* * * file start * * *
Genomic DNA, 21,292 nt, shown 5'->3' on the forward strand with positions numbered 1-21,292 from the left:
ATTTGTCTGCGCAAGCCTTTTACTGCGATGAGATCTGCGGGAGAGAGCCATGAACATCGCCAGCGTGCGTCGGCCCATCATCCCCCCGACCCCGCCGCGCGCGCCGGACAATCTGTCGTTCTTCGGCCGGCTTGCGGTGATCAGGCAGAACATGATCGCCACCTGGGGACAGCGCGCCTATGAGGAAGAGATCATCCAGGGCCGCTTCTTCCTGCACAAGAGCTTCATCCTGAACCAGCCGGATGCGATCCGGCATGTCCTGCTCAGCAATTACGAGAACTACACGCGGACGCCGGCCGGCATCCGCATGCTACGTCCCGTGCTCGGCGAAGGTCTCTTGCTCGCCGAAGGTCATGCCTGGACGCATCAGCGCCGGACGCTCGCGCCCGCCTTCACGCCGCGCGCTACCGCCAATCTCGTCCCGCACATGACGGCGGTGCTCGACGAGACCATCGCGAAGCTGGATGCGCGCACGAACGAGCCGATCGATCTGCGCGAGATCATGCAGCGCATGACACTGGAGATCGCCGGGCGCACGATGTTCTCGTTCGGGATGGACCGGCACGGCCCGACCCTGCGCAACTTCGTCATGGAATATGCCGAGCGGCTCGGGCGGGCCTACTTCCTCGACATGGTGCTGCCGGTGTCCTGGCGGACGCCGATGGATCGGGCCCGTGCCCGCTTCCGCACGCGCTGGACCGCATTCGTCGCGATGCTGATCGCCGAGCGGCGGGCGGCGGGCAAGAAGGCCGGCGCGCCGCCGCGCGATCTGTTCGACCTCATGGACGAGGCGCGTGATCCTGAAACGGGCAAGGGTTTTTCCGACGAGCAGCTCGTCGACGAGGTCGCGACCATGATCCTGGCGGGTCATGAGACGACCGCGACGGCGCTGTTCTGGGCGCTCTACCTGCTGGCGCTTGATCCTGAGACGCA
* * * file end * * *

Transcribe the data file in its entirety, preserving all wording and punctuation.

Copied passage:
Genomic DNA, 21,292 nt, shown 5'->3' on the forward strand with positions numbered 1-21,292 from the left:
ATTTGTCTGCGCAAGCCTTTTACTGCGATGAGATCTGCGGGAGAGAGCCATGAACATCGCCAGCGTGCGTCGGCCCATCATCCCCCCGACCCCGCCGCGCGCGCCGGACAATCTGTCGTTCTTCGGCCGGCTTGCGGTGATCAGGCAGAACATGATCGCCACCTGGGGACAGCGCGCCTATGAGGAAGAGATCATCCAGGGCCGCTTCTTCCTGCACAAGAGCTTCATCCTGAACCAGCCGGATGCGATCCGGCATGTCCTGCTCAGCAATTACGAGAACTACACGCGGACGCCGGCCGGCATCCGCATGCTACGTCCCGTGCTCGGCGAAGGTCTCTTGCTCGCCGAAGGTCATGCCTGGACGCATCAGCGCCGGACGCTCGCGCCCGCCTTCACGCCGCGCGCTACCGCCAATCTCGTCCCGCACATGACGGCGGTGCTCGACGAGACCATCGCGAAGCTGGATGCGCGCACGAACGAGCCGATCGATCTGCGCGAGATCATGCAGCGCATGACACTGGAGATCGCCGGGCGCACGATGTTCTCGTTCGGGATGGACCGGCACGGCCCGACCCTGCGCAACTTCGTCATGGAATATGCCGAGCGGCTCGGGCGGGCCTACTTCCTCGACATGGTGCTGCCGGTGTCCTGGCGGACGCCGATGGATCGGGCCCGTGCCCGCTTCCGCACGCGCTGGACCGCATTCGTCGCGATGCTGATCGCCGAGCGGCGGGCGGCGGGCAAGAAGGCCGGCGCGCCGCCGCGCGATCTGTTCGACCTCATGGACGAGGCGCGTGATCCTGAAACGGGCAAGGGTTTTTCCGACGAGCAGCTCGTCGACGAGGTCGCGACCATGATCCTGGCGGGTCATGAGACGACCGCGACGGCGCTGTTCTGGGCGCTCTACCTGCTGGCGCTTGATCCTGAGACGCA